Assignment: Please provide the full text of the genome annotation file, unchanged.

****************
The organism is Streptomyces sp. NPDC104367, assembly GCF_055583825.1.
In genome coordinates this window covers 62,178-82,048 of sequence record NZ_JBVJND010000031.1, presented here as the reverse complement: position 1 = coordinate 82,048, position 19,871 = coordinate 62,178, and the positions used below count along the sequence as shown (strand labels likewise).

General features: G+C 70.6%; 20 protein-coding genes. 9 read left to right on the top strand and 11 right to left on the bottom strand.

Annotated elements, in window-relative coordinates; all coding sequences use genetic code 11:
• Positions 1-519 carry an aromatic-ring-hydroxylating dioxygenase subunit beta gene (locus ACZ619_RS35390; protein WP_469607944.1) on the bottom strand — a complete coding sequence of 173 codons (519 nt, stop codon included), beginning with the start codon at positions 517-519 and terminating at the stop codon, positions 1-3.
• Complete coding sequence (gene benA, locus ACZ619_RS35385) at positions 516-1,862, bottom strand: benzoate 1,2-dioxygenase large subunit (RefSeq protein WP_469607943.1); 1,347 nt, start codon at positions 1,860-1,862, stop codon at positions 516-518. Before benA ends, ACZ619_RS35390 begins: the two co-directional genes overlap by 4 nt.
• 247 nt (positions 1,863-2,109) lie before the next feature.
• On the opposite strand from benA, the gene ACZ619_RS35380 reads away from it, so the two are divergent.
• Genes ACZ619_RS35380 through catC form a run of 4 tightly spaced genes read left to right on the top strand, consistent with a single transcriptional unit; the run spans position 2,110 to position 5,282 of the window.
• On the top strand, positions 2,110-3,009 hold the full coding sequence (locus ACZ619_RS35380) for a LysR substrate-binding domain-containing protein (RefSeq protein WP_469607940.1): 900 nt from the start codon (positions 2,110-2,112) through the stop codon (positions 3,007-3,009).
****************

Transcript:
The organism is Streptomyces sp. NPDC104367, assembly GCF_055583825.1.
In genome coordinates this window covers 62,178-82,048 of sequence record NZ_JBVJND010000031.1, presented here as the reverse complement: position 1 = coordinate 82,048, position 19,871 = coordinate 62,178, and the positions used below count along the sequence as shown (strand labels likewise).

General features: G+C 70.6%; 20 protein-coding genes. 9 read left to right on the top strand and 11 right to left on the bottom strand.

Annotated elements, in window-relative coordinates; all coding sequences use genetic code 11:
• Positions 1-519 carry an aromatic-ring-hydroxylating dioxygenase subunit beta gene (locus ACZ619_RS35390; protein WP_469607944.1) on the bottom strand — a complete coding sequence of 173 codons (519 nt, stop codon included), beginning with the start codon at positions 517-519 and terminating at the stop codon, positions 1-3.
• Complete coding sequence (gene benA, locus ACZ619_RS35385) at positions 516-1,862, bottom strand: benzoate 1,2-dioxygenase large subunit (RefSeq protein WP_469607943.1); 1,347 nt, start codon at positions 1,860-1,862, stop codon at positions 516-518. Before benA ends, ACZ619_RS35390 begins: the two co-directional genes overlap by 4 nt.
• 247 nt (positions 1,863-2,109) lie before the next feature.
• On the opposite strand from benA, the gene ACZ619_RS35380 reads away from it, so the two are divergent.
• Genes ACZ619_RS35380 through catC form a run of 4 tightly spaced genes read left to right on the top strand, consistent with a single transcriptional unit; the run spans position 2,110 to position 5,282 of the window.
• On the top strand, positions 2,110-3,009 hold the full coding sequence (locus ACZ619_RS35380) for a LysR substrate-binding domain-containing protein (RefSeq protein WP_469607940.1): 900 nt from the start codon (positions 2,110-2,112) through the stop codon (positions 3,007-3,009).